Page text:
Government receives recommendations on coastal development
Dec 5, 2023
New recommendations on coastal policy will provide a framework for long-term coastal resilience in Prince Edward Island.
The Canadian Centre for Climate Change and Adaptation at UPEI provided its Interim Coastal Policy Recommendations Report to government this week.
“I commissioned this research earlier this year when I ordered a moratorium on new development in the buffer zone. We need the best available science to guide us on how to deal with the increasing climate impacts on our shores. The report makes it clear that we are not in a position to lift the shoreline protection order until we can develop localized shoreline management solutions.”
– Environment, Energy and Climate Action Minister Steven Myers
The report recommends the development of shoreline management plans for PEI’s 17 regional coastal areas. Also known as littoral cells, these coastal areas are based on scientific study of how sediment travels along the coast. Developing a shoreline management plan requires undergoing an assessment of local coastal processes, engaging with community residents, and studying the vulnerability along a specific length of coast. The goal is to develop the most appropriate solutions based on local conditions. The review also recommends restricting shoreline alteration to areas that have these shoreline plans in place.
Other recommendations include:
- Helping coastal residents learn about their risk, responsibilities and how to protect their properties;
- Developing an interim planning policy for coastal development;
- Making coastal hazard disclosure mandatory;
- Expanding the environmental buffer zone based on changing conditions;
- Developing enhanced penalties for violating the Environmental Protection Act, including requiring the coastline to be restored if damaged, with the restoration cost footed by the landowner or developer.
Government also received the PEI State of the Coast report, authored by the Canadian Centre for Climate Change and Adaptation at UPEI as well. The report states that approximately three per cent of the province is within the coastal floodplain and may experience flooding when there is a storm surge. Erosion in PEI can occur due to waves, extreme weather, and other factors. Shorelines can become more vulnerable due to land use, development, removal of vegetation and stormwater runoff.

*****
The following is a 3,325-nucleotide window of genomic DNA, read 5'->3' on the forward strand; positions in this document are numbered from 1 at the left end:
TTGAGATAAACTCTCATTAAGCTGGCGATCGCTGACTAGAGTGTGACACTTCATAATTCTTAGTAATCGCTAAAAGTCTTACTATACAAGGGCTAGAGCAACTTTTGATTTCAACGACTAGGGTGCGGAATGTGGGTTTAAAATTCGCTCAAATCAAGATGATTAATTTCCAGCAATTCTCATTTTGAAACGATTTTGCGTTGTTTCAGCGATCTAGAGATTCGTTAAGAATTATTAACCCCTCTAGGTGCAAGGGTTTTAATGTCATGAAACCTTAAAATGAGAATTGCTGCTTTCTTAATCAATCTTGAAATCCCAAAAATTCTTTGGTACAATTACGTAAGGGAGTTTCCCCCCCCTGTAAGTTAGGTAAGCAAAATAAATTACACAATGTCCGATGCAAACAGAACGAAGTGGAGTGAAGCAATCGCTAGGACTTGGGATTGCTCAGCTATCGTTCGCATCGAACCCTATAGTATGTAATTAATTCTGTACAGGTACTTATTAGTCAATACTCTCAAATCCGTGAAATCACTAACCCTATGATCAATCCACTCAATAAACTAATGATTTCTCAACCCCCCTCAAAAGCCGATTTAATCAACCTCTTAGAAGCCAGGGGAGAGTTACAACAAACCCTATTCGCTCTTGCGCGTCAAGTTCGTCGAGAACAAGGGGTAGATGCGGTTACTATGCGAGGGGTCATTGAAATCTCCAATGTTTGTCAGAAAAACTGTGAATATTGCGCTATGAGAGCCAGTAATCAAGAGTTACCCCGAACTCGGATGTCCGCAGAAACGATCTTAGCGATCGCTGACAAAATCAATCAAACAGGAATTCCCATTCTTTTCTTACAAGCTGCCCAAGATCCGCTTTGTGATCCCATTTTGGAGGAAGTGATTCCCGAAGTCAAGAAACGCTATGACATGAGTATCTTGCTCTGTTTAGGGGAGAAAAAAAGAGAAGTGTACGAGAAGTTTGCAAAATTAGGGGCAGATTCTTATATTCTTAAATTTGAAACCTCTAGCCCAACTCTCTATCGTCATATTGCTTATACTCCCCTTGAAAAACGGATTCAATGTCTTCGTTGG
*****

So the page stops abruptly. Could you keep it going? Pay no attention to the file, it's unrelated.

“Implementing these recommendations will require an all-of-government approach and will take multiple years to complete. While I would prefer a quicker solution, I am committed to taking the time that’s needed to do this right so we can protect our unique coastlines for generations to come,” said Minister Myers. “While we develop our implementation plans, the moratorium remains in place. It’s important to note that we continue to permit coastal armouring where existing critical infrastructure is vulnerable or to enable repairs after hurricane damage.”
More information on climate and coasts, including the PEI State of the Coast and the Interim Coastal Policy Recommendations Report, is available at: State of the Coast.
Department of Environment, Energy and Climate Action
Information on coastal hazards
Information on erosion monitoring
Post Tropical Storm Fiona Highwater Mark and Shoreline Erosion Field Notes